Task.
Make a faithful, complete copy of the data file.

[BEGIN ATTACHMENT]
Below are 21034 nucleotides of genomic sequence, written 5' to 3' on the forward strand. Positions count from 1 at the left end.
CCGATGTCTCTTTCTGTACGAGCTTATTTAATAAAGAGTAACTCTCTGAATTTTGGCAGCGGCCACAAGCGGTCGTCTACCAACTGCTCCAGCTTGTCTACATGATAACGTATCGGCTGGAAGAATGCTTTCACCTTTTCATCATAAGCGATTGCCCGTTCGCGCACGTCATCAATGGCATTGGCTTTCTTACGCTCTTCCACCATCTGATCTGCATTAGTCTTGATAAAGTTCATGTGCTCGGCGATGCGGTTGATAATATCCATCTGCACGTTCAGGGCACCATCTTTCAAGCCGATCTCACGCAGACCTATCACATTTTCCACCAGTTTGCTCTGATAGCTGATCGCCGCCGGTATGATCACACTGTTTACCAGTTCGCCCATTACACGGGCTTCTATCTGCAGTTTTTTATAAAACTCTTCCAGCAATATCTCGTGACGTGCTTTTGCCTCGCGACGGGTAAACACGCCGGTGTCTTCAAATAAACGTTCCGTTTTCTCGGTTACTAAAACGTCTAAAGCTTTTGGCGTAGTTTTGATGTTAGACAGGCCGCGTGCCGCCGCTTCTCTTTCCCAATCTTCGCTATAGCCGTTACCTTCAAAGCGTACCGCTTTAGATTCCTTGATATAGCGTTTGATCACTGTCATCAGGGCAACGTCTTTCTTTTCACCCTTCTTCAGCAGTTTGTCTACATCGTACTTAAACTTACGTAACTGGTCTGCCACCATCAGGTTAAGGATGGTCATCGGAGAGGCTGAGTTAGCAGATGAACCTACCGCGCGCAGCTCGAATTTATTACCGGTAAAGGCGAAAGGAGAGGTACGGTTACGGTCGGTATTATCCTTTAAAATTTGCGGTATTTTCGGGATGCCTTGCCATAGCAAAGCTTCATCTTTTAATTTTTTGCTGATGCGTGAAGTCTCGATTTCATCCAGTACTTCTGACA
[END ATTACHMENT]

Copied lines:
Below are 21034 nucleotides of genomic sequence, written 5' to 3' on the forward strand. Positions count from 1 at the left end.
CCGATGTCTCTTTCTGTACGAGCTTATTTAATAAAGAGTAACTCTCTGAATTTTGGCAGCGGCCACAAGCGGTCGTCTACCAACTGCTCCAGCTTGTCTACATGATAACGTATCGGCTGGAAGAATGCTTTCACCTTTTCATCATAAGCGATTGCCCGTTCGCGCACGTCATCAATGGCATTGGCTTTCTTACGCTCTTCCACCATCTGATCTGCATTAGTCTTGATAAAGTTCATGTGCTCGGCGATGCGGTTGATAATATCCATCTGCACGTTCAGGGCACCATCTTTCAAGCCGATCTCACGCAGACCTATCACATTTTCCACCAGTTTGCTCTGATAGCTGATCGCCGCCGGTATGATCACACTGTTTACCAGTTCGCCCATTACACGGGCTTCTATCTGCAGTTTTTTATAAAACTCTTCCAGCAATATCTCGTGACGTGCTTTTGCCTCGCGACGGGTAAACACGCCGGTGTCTTCAAATAAACGTTCCGTTTTCTCGGTTACTAAAACGTCTAAAGCTTTTGGCGTAGTTTTGATGTTAGACAGGCCGCGTGCCGCCGCTTCTCTTTCCCAATCTTCGCTATAGCCGTTACCTTCAAAGCGTACCGCTTTAGATTCCTTGATATAGCGTTTGATCACTGTCATCAGGGCAACGTCTTTCTTTTCACCCTTCTTCAGCAGTTTGTCTACATCGTACTTAAACTTACGTAACTGGTCTGCCACCATCAGGTTAAGGATGGTCATCGGAGAGGCTGAGTTAGCAGATGAACCTACCGCGCGCAGCTCGAATTTATTACCGGTAAAGGCGAAAGGAGAGGTACGGTTACGGTCGGTATTATCCTTTAAAATTTGCGGTATTTTCGGGATGCCTTGCCATAGCAAAGCTTCATCTTTTAATTTTTTGCTGATGCGTGAAGTCTCGATTTCATCCAGTACTTCTGACA